This past Friday, as part of Apple’s ongoing iPod antitrust lawsuit, former Apple engineer Rod Schultz took the stand and testified about Apple’s efforts to prevent the iPod from playing music files downloaded from from competing services.
The Wall Street journal reports:
A former iTunes engineer testified in a federal antitrust case against Apple Friday that he worked on a project “intended to block 100% of non-iTunes clients” and “keep out third-party players” that competed with Apple’s iPod.
Echoing arguments previously raised at trial from the likes of Eddy Cue and Steve Jobs, Schultz said that the security oriented iTunes updates Apple implemented in the mid-2000s were less about blocking competition and more about keeping the iPod/iTunes ecosystem safe, secure, and reliable.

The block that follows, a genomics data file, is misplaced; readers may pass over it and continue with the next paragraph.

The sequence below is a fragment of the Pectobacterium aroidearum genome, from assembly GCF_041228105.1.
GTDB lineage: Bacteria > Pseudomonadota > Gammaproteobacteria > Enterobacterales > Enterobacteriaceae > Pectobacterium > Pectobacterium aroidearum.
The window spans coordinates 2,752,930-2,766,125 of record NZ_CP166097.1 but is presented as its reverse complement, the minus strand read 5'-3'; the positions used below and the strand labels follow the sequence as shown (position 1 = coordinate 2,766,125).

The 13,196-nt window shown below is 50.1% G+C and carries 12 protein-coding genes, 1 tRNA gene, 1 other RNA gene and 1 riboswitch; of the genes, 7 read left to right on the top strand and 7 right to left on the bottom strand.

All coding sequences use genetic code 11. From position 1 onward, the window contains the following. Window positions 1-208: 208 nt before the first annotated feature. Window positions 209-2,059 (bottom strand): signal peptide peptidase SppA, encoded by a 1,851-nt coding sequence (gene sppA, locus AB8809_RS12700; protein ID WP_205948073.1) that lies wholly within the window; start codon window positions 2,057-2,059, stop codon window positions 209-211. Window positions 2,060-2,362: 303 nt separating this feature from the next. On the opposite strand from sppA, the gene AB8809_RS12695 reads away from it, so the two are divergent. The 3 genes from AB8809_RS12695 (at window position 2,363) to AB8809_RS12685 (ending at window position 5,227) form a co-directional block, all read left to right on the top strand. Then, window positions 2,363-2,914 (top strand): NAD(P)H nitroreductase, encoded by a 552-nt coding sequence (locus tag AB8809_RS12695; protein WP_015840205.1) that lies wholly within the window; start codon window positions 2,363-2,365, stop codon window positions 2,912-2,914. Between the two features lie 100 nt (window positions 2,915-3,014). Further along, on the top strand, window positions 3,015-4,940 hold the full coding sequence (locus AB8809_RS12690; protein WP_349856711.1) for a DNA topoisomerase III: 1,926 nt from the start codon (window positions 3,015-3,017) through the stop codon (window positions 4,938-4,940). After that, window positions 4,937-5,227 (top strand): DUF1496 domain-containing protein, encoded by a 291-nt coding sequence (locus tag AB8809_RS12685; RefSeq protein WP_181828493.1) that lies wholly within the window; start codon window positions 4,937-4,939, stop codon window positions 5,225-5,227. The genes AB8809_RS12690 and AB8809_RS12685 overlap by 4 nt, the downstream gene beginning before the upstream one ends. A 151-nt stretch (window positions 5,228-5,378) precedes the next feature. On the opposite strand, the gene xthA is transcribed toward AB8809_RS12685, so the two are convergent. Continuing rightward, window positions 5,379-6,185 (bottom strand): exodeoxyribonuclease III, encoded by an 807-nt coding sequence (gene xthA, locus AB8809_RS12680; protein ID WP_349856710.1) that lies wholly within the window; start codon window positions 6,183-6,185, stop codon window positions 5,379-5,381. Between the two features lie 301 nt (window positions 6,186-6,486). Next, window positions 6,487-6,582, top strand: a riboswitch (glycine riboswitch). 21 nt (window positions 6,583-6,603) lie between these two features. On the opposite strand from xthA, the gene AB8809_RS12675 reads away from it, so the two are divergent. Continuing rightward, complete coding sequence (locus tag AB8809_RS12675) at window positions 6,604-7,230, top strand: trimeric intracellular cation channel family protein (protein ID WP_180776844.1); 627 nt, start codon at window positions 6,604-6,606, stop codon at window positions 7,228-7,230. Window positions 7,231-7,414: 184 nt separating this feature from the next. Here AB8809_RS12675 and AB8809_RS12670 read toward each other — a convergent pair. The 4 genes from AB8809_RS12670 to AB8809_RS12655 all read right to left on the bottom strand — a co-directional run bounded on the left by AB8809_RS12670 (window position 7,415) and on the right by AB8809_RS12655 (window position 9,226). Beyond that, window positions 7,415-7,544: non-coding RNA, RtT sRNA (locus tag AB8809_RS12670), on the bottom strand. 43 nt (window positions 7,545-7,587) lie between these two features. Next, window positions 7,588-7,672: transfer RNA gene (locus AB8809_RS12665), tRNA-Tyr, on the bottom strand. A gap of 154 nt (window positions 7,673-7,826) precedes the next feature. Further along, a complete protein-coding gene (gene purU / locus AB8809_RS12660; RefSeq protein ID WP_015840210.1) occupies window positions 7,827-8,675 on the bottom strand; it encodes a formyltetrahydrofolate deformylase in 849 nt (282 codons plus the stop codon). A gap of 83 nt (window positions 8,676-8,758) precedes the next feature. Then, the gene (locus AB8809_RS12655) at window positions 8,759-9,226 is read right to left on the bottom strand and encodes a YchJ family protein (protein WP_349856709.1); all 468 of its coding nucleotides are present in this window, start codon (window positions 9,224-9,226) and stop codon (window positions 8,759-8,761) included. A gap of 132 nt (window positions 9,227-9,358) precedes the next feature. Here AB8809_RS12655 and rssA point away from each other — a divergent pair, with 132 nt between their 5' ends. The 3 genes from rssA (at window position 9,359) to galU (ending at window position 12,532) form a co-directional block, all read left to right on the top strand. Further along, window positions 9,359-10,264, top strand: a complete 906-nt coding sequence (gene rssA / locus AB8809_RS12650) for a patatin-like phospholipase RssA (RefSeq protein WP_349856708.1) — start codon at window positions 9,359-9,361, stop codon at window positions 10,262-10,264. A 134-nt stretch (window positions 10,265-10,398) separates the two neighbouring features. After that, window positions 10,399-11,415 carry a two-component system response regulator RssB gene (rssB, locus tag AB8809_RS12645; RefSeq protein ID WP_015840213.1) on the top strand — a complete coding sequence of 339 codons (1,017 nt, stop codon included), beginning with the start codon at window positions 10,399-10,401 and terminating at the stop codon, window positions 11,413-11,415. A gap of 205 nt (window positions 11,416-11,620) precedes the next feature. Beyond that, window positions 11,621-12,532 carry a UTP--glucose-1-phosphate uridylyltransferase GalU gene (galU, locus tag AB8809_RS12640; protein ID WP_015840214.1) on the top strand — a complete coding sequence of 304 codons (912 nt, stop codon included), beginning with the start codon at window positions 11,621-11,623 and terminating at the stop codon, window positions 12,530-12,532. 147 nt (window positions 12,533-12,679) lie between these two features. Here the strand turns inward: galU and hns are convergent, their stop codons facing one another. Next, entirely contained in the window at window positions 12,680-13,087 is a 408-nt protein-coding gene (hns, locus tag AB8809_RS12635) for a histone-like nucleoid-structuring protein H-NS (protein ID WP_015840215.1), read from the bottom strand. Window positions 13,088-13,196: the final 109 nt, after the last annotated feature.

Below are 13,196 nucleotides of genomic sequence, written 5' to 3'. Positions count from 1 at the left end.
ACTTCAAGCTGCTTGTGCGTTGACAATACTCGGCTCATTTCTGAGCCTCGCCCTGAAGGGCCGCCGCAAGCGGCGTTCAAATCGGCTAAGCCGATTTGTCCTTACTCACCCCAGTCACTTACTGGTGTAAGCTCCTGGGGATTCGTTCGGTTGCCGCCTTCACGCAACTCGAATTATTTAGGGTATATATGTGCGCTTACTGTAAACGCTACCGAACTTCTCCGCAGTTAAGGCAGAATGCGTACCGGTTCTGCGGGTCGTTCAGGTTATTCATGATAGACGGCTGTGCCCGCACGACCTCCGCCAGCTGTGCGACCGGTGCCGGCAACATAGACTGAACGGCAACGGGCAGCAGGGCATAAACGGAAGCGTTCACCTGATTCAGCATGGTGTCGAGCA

Apple many years ago caught a lot of flack over its FairPlay DRM, but testimony delivered during this trial suggests that Apple’s behavior with iTunes had more to do with complying with stringent record label contracts than with anything else. As Jobs relayed via a videotaped deposition conducted in April of 2011, Apple’s music contracts were “black and white” and stipulated that record labels could pull their music from iTunes in the event that someone was able to break Apple’s DRM.
“We were very concerned with somebody like Real [Networks] promising customers that they would have compatibility, when in the future they might not,” Jobs explained. “That’s not something we could guarantee. So we could get sued by all these people.”
Plaintiffs are seeking US$350 million in damages on the grounds that Apple illegally stifled competition so that they could, in turn, keep the price of iPods artificially high. The jury is expected to begin deliberating sometime this week.